Some races come with their own gravity. Paris-Roubaix Femmes – the first ever women’s edition of one of cycling’s most beloved races – was one of those. As it approached in the calendar, the entire world of cycling seemed to orbit around it.
In the end, after all that build-up, the result itself didn’t really matter as much as the fact that there
was a race to have a result. But it sure helped that it was a scintillating one.
Off the front for most of the race was Lizzie Deignan – a rider who’s had some ups and downs over her career, but in the later stages of her career has become symbolic of the growth that women’s cycling has taken. She stepped away from the sport, became a mother, was supported by her employer through the process, returned, and is back at cycling’s pinnacle.
In second position – and, for a tantalising stretch, threatening to reel Deignan back in – was Marianne Vos, a rider that needs no introduction and one of cycling’s most gracious figureheads.
Paris-Roubaix is never just one story. The 2021 Paris-Roubaix Femmes was a compendium of 129 of them, one for each rider’s journey to the Roubaix velodrome, or into a team car, or into the back of an ambulance. Happy stories and sad stories. Dreams realised and dreams dashed. Life in microcosm.
Through the lenses of our photographers, here are some of those stories.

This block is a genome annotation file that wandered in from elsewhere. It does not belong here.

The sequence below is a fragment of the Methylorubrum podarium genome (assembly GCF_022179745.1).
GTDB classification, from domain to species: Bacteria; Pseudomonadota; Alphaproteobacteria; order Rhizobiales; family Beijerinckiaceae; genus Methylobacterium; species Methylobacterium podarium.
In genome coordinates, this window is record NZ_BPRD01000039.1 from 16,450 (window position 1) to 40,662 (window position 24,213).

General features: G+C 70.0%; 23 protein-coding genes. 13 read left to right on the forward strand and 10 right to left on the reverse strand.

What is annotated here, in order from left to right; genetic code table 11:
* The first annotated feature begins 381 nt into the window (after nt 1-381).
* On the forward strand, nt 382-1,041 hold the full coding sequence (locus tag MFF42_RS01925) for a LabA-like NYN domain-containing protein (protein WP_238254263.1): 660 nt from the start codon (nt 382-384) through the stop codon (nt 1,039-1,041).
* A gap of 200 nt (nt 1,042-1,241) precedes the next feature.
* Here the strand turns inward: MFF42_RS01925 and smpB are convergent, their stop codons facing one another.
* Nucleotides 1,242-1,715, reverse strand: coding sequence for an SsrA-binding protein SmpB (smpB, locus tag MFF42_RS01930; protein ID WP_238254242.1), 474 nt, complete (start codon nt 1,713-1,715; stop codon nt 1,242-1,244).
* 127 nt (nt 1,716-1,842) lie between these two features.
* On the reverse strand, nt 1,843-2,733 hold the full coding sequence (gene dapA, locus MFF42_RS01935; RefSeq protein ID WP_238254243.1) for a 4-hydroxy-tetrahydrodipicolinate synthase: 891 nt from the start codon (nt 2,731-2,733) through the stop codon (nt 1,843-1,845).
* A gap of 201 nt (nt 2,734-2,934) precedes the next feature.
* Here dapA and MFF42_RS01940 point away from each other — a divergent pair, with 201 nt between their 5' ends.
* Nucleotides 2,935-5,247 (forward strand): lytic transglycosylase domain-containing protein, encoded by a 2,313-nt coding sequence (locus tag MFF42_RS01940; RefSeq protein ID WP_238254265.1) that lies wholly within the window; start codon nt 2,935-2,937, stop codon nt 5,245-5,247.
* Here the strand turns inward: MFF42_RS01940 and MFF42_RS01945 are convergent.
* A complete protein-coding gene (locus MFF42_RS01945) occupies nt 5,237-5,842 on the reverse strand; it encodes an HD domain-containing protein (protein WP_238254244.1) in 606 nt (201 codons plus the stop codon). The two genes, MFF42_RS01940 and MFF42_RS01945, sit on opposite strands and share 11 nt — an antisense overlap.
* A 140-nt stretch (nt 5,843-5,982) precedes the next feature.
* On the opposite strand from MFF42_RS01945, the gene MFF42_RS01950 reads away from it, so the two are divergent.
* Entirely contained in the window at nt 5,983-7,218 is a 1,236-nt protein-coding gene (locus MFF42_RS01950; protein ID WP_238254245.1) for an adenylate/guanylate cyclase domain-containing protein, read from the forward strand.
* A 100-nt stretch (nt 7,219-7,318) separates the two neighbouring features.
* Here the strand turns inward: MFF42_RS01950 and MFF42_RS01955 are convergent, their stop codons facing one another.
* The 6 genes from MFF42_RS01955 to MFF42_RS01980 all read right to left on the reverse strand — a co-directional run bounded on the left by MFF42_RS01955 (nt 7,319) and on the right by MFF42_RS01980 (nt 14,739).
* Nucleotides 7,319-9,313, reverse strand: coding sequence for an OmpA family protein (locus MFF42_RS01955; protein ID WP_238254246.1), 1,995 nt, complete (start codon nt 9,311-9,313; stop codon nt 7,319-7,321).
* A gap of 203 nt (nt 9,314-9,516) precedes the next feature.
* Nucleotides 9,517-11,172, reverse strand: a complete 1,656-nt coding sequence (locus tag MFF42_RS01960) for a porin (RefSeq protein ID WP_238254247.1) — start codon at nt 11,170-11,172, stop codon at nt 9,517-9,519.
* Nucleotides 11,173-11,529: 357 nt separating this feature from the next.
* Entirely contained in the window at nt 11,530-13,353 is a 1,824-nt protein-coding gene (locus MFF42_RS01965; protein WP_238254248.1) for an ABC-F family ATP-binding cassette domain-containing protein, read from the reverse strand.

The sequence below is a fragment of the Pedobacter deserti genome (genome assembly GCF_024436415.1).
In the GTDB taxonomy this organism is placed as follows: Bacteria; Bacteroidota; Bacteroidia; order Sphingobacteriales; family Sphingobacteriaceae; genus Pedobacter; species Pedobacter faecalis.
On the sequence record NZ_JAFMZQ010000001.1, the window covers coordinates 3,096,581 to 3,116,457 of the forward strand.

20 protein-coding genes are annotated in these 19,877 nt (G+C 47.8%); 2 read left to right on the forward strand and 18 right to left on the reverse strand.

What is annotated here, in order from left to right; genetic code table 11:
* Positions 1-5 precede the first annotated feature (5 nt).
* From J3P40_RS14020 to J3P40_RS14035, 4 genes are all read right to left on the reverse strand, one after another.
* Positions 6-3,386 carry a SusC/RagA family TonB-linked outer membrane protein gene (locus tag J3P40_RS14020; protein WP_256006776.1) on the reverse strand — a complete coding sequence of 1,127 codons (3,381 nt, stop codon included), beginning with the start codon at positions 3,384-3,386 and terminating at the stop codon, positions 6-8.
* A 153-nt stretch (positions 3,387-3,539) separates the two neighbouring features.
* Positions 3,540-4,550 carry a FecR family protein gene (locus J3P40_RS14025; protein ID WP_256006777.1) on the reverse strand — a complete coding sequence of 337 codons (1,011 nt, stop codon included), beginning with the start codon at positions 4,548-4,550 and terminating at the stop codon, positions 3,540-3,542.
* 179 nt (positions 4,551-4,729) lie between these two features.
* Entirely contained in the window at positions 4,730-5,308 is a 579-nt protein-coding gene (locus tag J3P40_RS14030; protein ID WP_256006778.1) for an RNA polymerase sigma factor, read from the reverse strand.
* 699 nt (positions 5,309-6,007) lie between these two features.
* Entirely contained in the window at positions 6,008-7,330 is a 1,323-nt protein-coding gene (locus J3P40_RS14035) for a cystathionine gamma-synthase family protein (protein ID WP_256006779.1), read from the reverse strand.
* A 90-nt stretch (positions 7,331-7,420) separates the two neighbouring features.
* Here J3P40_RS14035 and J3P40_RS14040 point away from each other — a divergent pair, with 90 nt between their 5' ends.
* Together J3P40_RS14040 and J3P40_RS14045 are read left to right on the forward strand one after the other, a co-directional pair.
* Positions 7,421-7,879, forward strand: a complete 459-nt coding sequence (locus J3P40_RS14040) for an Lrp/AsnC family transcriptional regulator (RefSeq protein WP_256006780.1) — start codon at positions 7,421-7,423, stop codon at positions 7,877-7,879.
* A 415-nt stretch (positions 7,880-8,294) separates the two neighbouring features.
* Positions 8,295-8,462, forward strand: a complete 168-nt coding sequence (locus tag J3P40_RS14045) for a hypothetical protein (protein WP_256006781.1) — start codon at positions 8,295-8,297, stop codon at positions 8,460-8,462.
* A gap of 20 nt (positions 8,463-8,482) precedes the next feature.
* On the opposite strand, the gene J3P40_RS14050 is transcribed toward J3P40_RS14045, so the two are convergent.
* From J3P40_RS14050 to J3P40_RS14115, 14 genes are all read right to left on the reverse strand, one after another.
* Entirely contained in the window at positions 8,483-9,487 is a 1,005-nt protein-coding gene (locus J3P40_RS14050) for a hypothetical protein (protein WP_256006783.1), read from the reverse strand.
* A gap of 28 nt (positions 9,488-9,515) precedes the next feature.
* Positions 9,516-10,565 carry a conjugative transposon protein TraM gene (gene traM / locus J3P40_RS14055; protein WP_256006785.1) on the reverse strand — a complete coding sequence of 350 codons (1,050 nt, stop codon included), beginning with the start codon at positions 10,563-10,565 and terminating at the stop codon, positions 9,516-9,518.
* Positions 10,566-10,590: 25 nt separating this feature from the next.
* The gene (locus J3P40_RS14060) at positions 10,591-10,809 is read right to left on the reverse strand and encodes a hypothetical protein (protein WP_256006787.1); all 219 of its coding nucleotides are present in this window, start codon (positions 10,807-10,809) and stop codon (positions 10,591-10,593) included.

After a mere 125 years of build-up, it was game time in Denain. Marianne Vos (Jumbo-Visma) – arguably the greatest cyclist of all time – bore the heavy burden of being one of the pre-race favourites. Here she is, signing on. The riders would tackle a 116.4 km course, starting in Denain and finishing on the famous outdoor velodrome of Roubaix. (Photo: Tim de Waele/Getty Images) Fingers – and fingernails – were prepared for the rigours of what was to come. Could Vos add Paris-Roubaix to her impressive palmares? (Photo: Tim de Waele/Getty Images) From more than 80 km out, it was clear that another former World Champion was there to race. Lizzie Deignan (Trek-Segafredo) rode past a reactor, saw an opportunity to herself go nuclear, and exploded off the front. (Photo: Bas Czerwinski/Getty Images) With the arrival of the early cobbled sectors, the peloton stretched into a long line and things started getting attritional. An autumnal view of the peloton through the Warlaing à Brillon cobblestone sector. (Photo by Bas Czerwinski/Getty Images) One of the first crashes of the day saw two riders tangle … … before another couple joined in the fun. Belgian champion Lotte Kopecky (Team Liv Racing) was one of the key riders leading the chase of Deignan early on. After a crash, she’d ultimately finish the day in 15th, more than 4 minutes behind. (Photo by Bas Czerwinski/Getty Images) Meanwhile, Deignan was building out her advantage at the front, picking her own lines through the slippery stones. A minute or two later, the chasing peloton had a much more nervous time of it. Two Team Drops-Le Col riders tangled and spent some time on the deck. (Photo by Bas Czerwinski/Getty Images) Coming down on the cobbles of Paris-Roubaix leaves you feeling a little shellshocked. Back to the front of the pack. Still Deignan forging her own path? Thought it might be. New World Champion Elisa Balsamo (Valcar Travel & Service) was keen to put on a good showing for her fresh jersey and Ultegra-clad bike. European champion Ellen van Dijk (Trek-Segafredo) was one of the big favourites before the race, but it wasn’t to be her day. Portuguese champ Maria Martins’ Garmin was literally hanging on by a thread as Van Dijk and Longo Borgini worked their way back into the race. (Photo by ERIC LALMAND/BELGA MAG/AFP via Getty Images) 2 Fast 2 Furious: Roubaix Drift Lisa Brennauer (Ceratizit-WNT) was an incredible force in the race. She finished agonisingly close to the podium in fourth position. A select chase group began to form – with numbers for SD-Worx, Movistar and Trek-Segafredo. A Skoda (left) and some slop (everywhere else). Paris-Roubaix is as tough on bikes as it is on their riders, and the mechanics and soigneurs were run off their feet. Elisa Balsamo getting a little too up close and personal with the cobbles. (Photo by ERIC LALMAND/BELGA MAG/AFP via Getty Images) In Paris-Roubaix, you have to roll with the punches that are thrown at you. After her crash, Balsamo was straight back on the bike and back in the fray (by which I mean the race, not the tepid pop-rock band). (Photo by Bas Czerwinski/Getty Images) A particularly challenging reverse-gravity cobbled section. (Photo by Tim de Waele/Getty Images) Team SD-Worx are favourites in basically every race they contest, but had a surprising off day at Paris-Roubaix. Chantal van den Broek-Blaak was one of the pre-race favourites, and had support from Christine Majerus (not in frame, but picture Luxembourg’s national champion for time immemorial and you’ve got the gist) and Amy Pieters (rear) at the pointy end of the race. Van den Broek-Blaak finished in 10th. (Photo by Bas Czerwinski/Getty Images) Italian champ Elisa Longo Borghini had a tumultuous Paris-Roubaix. She hit the deck midway through, looked somewhat uncomfortable for a bit thereafter, and then recovered to finish an excellent third. Here’s her Trek-Segafredo teammate, Lauretta Hanson of Australia, making her way through a cobbled sector on foot after a mechanical. (Photo by Bas Czerwinski/Getty Images) Longo Borgini’s continued renaissance. Deignan, meanwhile, was reeling in the finish line … … despite the best efforts of a Lisa Brennauer-led chase group. On the Camphin en Pévèle sector, Marianne Vos decided she’d had enough of waiting for the group to cooperate, setting off alone in pursuit of Deignan. (Photo by Etienne Garnier – Pool/Getty Images) She was visibly quicker on the cobbles, slashing Deignan’s advantage by more than half a minute. On the imfamous five-star Carrefour de l’Arbre sector, Vos got to within 1:15 of Deignan. But that was about as close as she got. Balsamo, meanwhile, was keeping on keeping on. Damn paparazzi. As the cobbled sectors ticked down, Deignan’s grasp on the win looking increasingly assured … … while Vos was just plain running out of cobbles to make up the lost ground. And then, from the full-body rattle of cobbles onto the relative tranquility of the velodrome, Deignan reached her destination. Crossing the line, the first winner of Paris-Roubaix Femmes punched the sky with bloodied fists. It was metal as hell. (Photo by Tim de Waele/Getty Images) After being off the front alone for almost the entire race, Deignan treated herself to a tiny can of iced tea as the enormity of her accomplishment began to sink in. (Photo by POOL ETIENNE GARNIER/BELGA MAG/AFP via Getty Images) Vos left it all on the road. Her courageous chase snared her second place … … while a thrilled Elisa Longo Borghini picked up third for Trek-Segafredo. Here she is celebrating the victory of her teammate, and her own phoenix-like ride. (Photo by Bas Czerwinski/Getty Images) Trek-Segafriendos. (Photo by Etienne Garnier – Pool/Getty Images) Pre-race favourite for Trek-Segafredo, Ellen Van Dijk, had a rough day at the office. (Photo by Tim de Waele/Getty Images) She crossed the line in 32nd, muddied and bloodied, with a swollen elbow and a head full of ‘what if’s. Australian champion Sarah Roy had been in a good position before getting caught up in a crash, landing hard on her leg. She battled through the pain to finish in 23rd, and was rewarded with a pressure wash from her team mechanics. Roy’s BikeExchange teammates – Teniel Campbell (left) and Jessica Allen (right) – finished outside the time limit, but all riders were allowed to pedal to the finish instead of getting stopped on course. Campbell suffered a couple of mechanicals, had a bike change, and was still stoked. “I love it. I had so much fun! I was like crossing my heart and hoping not to die so many times, but it was so bloody amazing,” she said after the finish. (Photo by Tim de Waele/Getty Images) Deignan wasn’t the only rider whose hands copped it. After the win, it was time for Deignan to take a shower in cycling’s most iconic shower cubicles (admittedly, I can’t think of any other contenders for that title). The cobblestone trophy is a heavy one, even if you haven’t been getting beaten up by the things for a few hours. (Photo by FRANCOIS LO PRESTI/AFP via Getty Images) A pretty normal podium celebration for a pretty exceptional race. Nothing weird about to happen now at all. OH SHIT. They’ve got flamethrowers?! Today was a good day.